The Government's proposed approach seems to us rooted only in a theory of loss which the facts may or may not support. We well understand that whereas “[a] legitimate seller is harmed by a counterfeit good only when the product enters the market[,] a seller who is fraudulently deprived of [the] goods [themselves] is harmed as soon as those goods are stolen.” United States v. Robertson, 493 F.3d 1322, 1333 (11th Cir.2007) (affirming an award of the wholesale price of stolen goods). So unlike copyright infringement, the theft of retail goods causes the retailer to lose something of value at the outset, namely the cost of the stolen goods. See Wilfong, 551 F.3d at 1184 & n. 2 (“[O]ne logical way to assess the value of lost property is by its cost to the victim—how much the victim paid for the lost property.”). Surely Sprint lost at least that here. But why this initial loss, whatever the evidence shows it to be, should entitle Sprint to recover lost sales and profits as well absent proof of the same, escapes us. Indeed, such a rule would conflict with the requirements of proof set forth in both the MVRA and Hudson.

Undeterred, the Government cites two cases purportedly standing for the proposition that in calculating criminal restitution “[t]he best estimate of the value of the phones when Ferdman stole them was their retail price.” (emphasis added). The problem is neither of those cases involved calculation of restitution under the MVRA, but rather calculation of loss for the purpose of establishing the defendant's offense level under the Sentencing Guidelines. In United States v. Lige, 635 F.3d 668 (5th Cir.2011), the defendant fraudulently obtained cellular phones from Sprint and Nextel. Applying U.S.S.G. § 2B1.1, the Fifth Circuit held that “[b]ecause Sprint and Nextel offered these phones for sale in the retail market, ․ the retail price of the phones was the appropriate measure of intended loss.” Id. at 669 (emphasis added). Obviously, intended loss and actual loss are not the same thing. “The calculation of loss under ․ the Sentencing Guidelines does not necessarily establish loss under the MVRA. Unlike loss under the Guidelines, the MVRA requires proof of actual loss and does not allow alternative metrics,” such as intended loss. Gallant, 537 F.3d at 1247; see also Parker, 554 F.3d at 1323 (recognizing that loss calculations under the Guidelines require the court to make only a reasonable estimate of loss, “whereas a restitution order under the MVRA must be based on actual loss”) (emphasis in original)).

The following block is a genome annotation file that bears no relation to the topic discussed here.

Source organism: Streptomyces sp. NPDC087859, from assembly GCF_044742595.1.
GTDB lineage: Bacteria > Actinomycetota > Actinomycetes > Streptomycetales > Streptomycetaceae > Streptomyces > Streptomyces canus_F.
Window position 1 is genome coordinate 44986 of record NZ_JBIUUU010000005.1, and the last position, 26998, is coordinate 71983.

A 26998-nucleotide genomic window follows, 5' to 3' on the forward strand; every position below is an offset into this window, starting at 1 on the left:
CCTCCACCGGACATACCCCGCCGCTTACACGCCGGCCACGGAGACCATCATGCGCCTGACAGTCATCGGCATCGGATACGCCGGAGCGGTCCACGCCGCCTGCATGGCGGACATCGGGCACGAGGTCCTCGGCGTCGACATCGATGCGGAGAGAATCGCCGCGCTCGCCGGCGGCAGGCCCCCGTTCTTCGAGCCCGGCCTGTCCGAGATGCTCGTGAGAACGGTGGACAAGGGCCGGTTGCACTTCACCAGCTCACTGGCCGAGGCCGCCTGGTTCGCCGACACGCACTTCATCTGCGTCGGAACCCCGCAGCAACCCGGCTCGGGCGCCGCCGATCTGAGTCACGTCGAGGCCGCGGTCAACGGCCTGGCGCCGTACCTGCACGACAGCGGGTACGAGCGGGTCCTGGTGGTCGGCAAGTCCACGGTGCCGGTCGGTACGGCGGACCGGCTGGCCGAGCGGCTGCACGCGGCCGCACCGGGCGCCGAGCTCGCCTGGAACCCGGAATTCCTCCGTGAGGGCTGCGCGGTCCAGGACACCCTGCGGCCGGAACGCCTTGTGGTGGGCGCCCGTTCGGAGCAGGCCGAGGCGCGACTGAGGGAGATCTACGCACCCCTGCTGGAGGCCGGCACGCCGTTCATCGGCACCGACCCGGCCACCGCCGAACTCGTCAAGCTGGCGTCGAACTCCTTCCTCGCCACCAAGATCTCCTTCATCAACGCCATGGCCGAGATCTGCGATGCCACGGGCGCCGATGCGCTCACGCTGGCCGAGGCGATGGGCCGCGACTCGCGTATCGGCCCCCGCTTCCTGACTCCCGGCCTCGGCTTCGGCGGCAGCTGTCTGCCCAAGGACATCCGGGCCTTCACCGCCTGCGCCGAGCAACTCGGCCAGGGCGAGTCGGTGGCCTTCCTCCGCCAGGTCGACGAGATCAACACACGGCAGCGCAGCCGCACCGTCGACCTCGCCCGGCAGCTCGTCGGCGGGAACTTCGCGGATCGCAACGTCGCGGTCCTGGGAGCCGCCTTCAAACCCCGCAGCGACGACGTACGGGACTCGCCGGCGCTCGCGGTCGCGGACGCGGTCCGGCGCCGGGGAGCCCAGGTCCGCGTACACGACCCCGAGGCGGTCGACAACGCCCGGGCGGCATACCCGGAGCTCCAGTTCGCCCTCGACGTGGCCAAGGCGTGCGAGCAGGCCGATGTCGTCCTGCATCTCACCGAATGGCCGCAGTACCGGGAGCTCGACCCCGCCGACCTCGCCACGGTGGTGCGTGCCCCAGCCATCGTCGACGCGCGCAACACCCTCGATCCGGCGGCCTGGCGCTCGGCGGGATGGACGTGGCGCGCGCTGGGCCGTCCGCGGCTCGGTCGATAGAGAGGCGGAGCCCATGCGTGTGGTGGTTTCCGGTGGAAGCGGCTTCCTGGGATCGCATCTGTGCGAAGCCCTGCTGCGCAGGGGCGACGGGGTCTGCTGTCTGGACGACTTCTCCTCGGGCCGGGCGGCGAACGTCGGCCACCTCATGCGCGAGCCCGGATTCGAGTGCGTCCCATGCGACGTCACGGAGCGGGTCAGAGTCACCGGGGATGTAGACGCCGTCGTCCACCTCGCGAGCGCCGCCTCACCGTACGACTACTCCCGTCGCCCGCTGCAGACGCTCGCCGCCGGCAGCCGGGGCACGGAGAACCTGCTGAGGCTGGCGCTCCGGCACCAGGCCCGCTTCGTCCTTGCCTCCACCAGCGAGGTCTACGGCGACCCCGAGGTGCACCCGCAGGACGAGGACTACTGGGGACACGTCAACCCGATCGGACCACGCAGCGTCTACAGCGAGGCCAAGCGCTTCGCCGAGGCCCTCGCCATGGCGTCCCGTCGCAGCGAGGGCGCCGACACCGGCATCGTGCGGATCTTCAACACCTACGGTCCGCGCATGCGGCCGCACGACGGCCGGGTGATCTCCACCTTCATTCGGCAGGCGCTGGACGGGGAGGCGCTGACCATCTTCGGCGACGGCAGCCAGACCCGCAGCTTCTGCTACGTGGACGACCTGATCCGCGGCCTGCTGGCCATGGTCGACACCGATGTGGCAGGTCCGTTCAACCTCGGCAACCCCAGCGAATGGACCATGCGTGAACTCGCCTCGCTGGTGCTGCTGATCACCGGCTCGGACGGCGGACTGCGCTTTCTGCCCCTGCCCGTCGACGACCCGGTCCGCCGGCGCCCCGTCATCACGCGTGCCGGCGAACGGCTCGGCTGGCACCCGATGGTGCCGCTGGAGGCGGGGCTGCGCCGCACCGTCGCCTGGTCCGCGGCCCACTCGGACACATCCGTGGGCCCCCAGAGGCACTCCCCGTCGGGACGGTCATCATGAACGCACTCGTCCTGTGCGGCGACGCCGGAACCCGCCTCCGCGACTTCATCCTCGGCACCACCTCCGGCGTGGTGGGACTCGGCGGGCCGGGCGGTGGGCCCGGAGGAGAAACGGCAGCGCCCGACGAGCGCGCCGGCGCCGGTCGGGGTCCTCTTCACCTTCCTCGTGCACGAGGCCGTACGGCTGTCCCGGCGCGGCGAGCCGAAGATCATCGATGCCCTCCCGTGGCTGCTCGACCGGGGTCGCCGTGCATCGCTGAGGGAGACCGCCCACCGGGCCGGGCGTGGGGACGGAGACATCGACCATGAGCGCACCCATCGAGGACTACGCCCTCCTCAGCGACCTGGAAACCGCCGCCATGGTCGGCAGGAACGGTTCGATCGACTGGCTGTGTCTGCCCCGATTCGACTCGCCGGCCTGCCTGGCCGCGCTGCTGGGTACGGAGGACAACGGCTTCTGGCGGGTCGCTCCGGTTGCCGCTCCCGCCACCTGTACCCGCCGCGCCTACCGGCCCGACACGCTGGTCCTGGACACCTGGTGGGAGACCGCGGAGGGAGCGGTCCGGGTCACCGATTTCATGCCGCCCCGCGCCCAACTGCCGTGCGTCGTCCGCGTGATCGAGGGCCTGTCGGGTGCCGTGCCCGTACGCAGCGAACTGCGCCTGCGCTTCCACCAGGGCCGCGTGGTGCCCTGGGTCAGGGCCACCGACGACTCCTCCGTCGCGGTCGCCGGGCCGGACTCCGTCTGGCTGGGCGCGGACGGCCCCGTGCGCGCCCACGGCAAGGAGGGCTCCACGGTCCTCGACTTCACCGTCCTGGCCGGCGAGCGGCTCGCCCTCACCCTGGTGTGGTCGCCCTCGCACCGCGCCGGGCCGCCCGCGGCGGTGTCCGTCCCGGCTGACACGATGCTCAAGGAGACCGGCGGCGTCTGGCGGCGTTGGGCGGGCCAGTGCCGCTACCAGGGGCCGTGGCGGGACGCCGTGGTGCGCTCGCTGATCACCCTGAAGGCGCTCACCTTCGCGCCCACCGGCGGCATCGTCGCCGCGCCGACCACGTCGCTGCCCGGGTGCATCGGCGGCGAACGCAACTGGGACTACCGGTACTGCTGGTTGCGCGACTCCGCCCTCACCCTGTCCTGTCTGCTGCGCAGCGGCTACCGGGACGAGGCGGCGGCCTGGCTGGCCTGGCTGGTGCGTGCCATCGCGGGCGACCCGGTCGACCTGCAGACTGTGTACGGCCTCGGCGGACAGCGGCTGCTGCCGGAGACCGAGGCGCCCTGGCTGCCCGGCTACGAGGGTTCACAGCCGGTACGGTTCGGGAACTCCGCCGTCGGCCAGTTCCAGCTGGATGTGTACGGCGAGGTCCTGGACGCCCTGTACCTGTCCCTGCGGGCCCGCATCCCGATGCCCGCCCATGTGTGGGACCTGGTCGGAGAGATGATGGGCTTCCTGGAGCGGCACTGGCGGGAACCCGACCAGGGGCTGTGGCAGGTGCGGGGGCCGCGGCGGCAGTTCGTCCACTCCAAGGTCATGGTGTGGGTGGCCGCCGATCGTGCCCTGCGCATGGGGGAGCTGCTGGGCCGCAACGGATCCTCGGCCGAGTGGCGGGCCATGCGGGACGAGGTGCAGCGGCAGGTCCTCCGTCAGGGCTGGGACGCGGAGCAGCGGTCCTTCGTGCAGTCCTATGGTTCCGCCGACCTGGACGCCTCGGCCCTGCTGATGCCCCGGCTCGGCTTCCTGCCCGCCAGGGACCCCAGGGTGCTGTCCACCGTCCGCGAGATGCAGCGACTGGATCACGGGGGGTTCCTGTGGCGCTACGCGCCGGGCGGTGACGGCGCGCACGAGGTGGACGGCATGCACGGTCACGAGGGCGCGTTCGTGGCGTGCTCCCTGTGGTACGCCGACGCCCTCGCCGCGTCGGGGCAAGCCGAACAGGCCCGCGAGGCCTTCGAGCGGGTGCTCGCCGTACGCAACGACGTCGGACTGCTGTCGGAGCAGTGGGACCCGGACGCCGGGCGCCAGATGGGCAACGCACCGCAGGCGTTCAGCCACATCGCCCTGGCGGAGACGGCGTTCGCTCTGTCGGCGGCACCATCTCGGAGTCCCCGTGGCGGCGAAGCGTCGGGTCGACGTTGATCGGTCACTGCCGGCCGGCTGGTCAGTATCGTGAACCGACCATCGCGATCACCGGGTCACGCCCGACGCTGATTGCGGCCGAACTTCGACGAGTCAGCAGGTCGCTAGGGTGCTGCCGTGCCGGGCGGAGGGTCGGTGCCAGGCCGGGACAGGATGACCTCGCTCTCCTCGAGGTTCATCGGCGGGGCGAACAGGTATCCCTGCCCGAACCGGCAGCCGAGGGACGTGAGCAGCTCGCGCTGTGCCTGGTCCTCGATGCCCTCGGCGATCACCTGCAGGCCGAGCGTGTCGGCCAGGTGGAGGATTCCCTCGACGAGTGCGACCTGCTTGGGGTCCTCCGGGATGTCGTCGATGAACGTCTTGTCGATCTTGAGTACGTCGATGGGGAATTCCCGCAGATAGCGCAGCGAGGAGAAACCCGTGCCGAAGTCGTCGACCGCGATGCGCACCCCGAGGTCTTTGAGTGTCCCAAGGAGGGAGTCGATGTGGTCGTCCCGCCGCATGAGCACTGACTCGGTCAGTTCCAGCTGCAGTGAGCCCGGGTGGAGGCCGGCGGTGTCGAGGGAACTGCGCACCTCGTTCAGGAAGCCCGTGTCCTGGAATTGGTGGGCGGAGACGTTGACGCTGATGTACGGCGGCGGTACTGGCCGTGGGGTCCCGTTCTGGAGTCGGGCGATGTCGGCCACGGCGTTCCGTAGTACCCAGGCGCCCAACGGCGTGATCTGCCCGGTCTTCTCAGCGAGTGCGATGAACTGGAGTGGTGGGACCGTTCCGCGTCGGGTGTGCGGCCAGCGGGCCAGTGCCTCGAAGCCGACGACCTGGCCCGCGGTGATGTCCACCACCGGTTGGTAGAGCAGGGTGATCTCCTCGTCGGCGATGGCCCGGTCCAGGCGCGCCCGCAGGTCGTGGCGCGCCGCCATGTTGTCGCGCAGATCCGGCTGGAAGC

Neither does our decision in United States v. Williams, 50 F.3d 863 (10th Cir.1995), address the actual loss to a victim of retail theft. There, the defendant challenged the calculation of his guideline offense level for transporting stolen jewelry. The statute under which the defendant was charged, 18 U.S.C. § 2314, requires the interstate transport of goods valued at $5,000 or more. To determine the loss for guideline purposes, we looked to the definition of “value” as used in § 2314: “Here, “value' means the face, par, or market value, whichever is the greatest ․‘ 18 U.S.C. § 2311. Since neither face nor par value apply, the issue at hand is the ‘market value’ of the stolen jewelry.” Williams, 50 F.3d 864 (emphasis added). Because the defendant stole the jewelry from a retailer rather than a wholesaler, we held consistent with the governing law that for the purpose of calculating defendant's offense level, the market value of the jewelry was its retail price.2 In no sense does Williams stand for the proposition that the MVRA entitles a victim of retail theft to lost sales and profits absent proof of lost sales.